What People are Saying—Population reduction has to happen first, part 1

Update: Due to excellent questions, I’ve updated this portion (see population momentum below) and added more on what experts say in What People are Saying—Population reduction has to happen first, part 2.

This is the fourth and final part of the What People are Saying portion of the series on the culture wars, which began with Climate change is a concern: yes or no?

Overheard in public discussions:
• The best solution of all is for us to limit population. If we don’t limit population, there is no other solution. Frequent suggestion: make birth control available to those who want it.

• The richest 20% are responsible for 80% of consumption (see Over-consumption of resources by a small developed population —also a major problem) and the poorest 1/5 consume very little, so target those condoms!

• If there is not enough for everyone, we’re going to have to practice mandatory birth control, but only after other options. (See Susan Power Bratton for her Bible-based support of coercive family planning under some circumstances, ‘Christian responses to coercion in population regulation’ in Consumption, population, and sustainability: perspectives from science and religion Audrey R. Chapman, 1999 Island Press.) She argues that there is a moral imperative to keep the population low enough that we can feed and care for everyone.)

• Reduce immigration to US and reduce fertility in the US and elsewhere (so that there will be less pressure to come to the US). See policies of Negative Population Growth.

What I’ve read:
Population reduction is important, but unlikely, and discussions can be politically uncomfortable, particularly when those pushing the point the loudest are the richest of the richest.

A challenge: the birth rate can be below 2, but the population can continue to grow even so; in these countries, there are relatively few older people dying compared to the number of births. China’s population continues to grow, although the fertility rate is 1.75.
China's population 2010
China's population 2050
China’s population will continue to increase
This is called population momentum, as the large number of younger people ages.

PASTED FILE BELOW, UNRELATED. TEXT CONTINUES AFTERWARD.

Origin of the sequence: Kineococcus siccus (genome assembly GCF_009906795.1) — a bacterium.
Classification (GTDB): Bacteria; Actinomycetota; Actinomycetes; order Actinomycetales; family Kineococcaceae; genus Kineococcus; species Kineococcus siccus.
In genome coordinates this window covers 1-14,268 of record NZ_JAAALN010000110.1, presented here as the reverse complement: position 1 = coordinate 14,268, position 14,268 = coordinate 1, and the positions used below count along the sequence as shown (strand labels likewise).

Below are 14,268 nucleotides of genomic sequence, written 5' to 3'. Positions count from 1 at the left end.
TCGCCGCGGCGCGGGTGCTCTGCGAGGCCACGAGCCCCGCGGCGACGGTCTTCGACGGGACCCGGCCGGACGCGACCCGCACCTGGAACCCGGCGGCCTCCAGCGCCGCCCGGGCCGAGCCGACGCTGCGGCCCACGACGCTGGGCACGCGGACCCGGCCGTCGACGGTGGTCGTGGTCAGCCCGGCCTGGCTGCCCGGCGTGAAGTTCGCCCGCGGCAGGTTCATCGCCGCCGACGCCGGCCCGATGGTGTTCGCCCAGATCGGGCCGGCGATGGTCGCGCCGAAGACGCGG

This will happen in the US as well, but the results will be less dramatic. In Japan, the number of older people is also expected to increase relative to the population, but this is in part because the number of young people declines:
Japan today
Japan 2007

Japan 2050
and Japan 2050 (Don’t be confused, the scales are different!)

I have seen few solutions proposed other than voluntary birth control and education, both general education to increase women’s options, and education on family planning. Here is one: the desire of fishermen to earn a decent wage motivated population control (see Fishing for a Solution to the Population Problem). Have you seen others?

OK, what have you been hearing, and is it rational discussion, or the culture wars?

What People are Saying
part 1—Climate change is a concern: yes or no?
part 2—Cap and trade for greenhouse gas: yes or no?
part 3—Choosing technologies/ changing behavior
second part—What People are Saying—Population reduction has to happen first, part 2

10 Responses to “What People are Saying—Population reduction has to happen first, part 1”

  1. Population control is important – but maximum environmental detriment is caused by the US – where birth rates are lower than places like rural India and Africa – so, I think, lowering consumption and cutting down GHGC at the policy level in the US will have a bigger impact than population control in places like rural India. And on that note – population control in the US will also have a bigger impact – and yes, all types of birthcontrol should be encouraged and made available – govt clinics used to distribute birth control pills, free of charge, in India – and also, had vigorous family planning campaigns via T. V – it’s hard to enforce dictatorial limits on family size in a democracy – so education is KEY… probably a lot slower in terms of change tho

  2. David says: